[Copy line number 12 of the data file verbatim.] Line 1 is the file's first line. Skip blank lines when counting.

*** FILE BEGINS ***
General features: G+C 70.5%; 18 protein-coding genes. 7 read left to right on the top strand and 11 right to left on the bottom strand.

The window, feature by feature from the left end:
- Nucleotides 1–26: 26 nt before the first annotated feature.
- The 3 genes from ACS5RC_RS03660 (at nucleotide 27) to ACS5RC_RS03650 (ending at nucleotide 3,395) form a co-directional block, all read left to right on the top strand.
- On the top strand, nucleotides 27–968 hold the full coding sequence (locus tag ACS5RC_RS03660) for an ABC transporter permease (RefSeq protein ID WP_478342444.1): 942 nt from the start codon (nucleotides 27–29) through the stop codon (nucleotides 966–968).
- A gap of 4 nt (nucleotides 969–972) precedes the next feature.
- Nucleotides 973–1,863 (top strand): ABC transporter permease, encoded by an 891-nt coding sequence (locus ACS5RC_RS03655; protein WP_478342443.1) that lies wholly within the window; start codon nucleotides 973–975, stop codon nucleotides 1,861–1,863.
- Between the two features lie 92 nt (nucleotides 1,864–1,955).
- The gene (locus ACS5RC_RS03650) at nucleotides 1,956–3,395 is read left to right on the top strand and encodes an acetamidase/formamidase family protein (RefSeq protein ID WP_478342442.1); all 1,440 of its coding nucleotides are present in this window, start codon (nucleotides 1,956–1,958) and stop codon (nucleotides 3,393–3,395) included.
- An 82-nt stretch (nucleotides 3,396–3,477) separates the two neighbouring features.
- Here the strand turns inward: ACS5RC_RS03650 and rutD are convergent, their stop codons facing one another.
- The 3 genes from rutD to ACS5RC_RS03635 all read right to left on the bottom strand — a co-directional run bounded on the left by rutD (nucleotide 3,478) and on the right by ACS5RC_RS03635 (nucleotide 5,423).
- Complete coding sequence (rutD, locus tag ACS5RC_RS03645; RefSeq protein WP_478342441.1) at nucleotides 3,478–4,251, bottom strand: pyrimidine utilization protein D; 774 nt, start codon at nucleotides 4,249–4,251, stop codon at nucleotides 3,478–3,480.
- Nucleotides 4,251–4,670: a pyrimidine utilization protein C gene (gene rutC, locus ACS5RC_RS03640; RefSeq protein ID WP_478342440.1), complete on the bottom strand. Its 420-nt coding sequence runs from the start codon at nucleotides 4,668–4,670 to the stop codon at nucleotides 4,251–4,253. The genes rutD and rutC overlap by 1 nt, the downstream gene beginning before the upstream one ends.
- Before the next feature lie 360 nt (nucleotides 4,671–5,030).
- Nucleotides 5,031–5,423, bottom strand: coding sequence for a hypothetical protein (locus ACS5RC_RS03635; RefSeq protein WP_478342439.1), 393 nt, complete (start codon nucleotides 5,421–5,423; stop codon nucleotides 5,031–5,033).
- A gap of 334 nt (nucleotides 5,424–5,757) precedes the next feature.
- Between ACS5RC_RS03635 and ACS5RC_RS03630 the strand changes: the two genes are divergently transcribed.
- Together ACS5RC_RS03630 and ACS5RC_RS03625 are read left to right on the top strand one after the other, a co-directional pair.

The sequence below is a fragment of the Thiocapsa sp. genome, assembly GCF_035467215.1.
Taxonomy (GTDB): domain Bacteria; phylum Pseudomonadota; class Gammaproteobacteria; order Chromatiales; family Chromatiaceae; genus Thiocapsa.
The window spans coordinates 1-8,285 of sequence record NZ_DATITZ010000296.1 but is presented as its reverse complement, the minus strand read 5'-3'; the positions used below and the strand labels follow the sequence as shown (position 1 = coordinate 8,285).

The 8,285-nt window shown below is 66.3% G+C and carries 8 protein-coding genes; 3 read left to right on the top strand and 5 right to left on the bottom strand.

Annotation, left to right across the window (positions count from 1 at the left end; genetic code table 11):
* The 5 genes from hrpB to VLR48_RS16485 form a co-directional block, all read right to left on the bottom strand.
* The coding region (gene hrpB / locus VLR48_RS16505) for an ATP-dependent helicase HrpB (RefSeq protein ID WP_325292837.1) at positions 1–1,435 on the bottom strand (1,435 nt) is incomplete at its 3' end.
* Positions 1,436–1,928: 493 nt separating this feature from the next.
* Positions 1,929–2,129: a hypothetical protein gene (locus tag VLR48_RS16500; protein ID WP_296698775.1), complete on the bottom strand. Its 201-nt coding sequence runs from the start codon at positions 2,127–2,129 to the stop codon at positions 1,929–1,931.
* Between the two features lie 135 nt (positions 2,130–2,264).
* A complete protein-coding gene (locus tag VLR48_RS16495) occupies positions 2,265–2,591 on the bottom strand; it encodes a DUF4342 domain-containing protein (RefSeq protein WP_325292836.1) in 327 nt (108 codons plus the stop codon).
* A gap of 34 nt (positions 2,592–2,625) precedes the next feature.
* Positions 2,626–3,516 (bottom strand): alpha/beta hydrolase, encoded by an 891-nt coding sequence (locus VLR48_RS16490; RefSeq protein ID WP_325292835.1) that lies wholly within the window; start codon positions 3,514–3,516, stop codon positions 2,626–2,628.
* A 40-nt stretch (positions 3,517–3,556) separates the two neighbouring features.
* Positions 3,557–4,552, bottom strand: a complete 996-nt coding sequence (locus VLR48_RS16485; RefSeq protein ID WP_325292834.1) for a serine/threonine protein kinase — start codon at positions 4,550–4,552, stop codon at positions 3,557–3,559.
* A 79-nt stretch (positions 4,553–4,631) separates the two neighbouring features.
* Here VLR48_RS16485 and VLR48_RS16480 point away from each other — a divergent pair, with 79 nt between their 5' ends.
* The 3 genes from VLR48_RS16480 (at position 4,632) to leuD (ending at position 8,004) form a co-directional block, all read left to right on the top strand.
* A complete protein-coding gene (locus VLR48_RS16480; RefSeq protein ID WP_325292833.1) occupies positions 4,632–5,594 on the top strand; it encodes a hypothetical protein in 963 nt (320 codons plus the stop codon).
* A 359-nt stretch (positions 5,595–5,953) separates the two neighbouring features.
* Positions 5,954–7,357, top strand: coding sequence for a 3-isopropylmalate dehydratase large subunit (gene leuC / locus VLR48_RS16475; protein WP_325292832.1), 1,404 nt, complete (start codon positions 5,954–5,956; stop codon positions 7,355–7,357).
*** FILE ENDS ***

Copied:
- The 3 genes from rutD to ACS5RC_RS03635 all read right to left on the bottom strand — a co-directional run bounded on the left by rutD (nucleotide 3,478) and on the right by ACS5RC_RS03635 (nucleotide 5,423).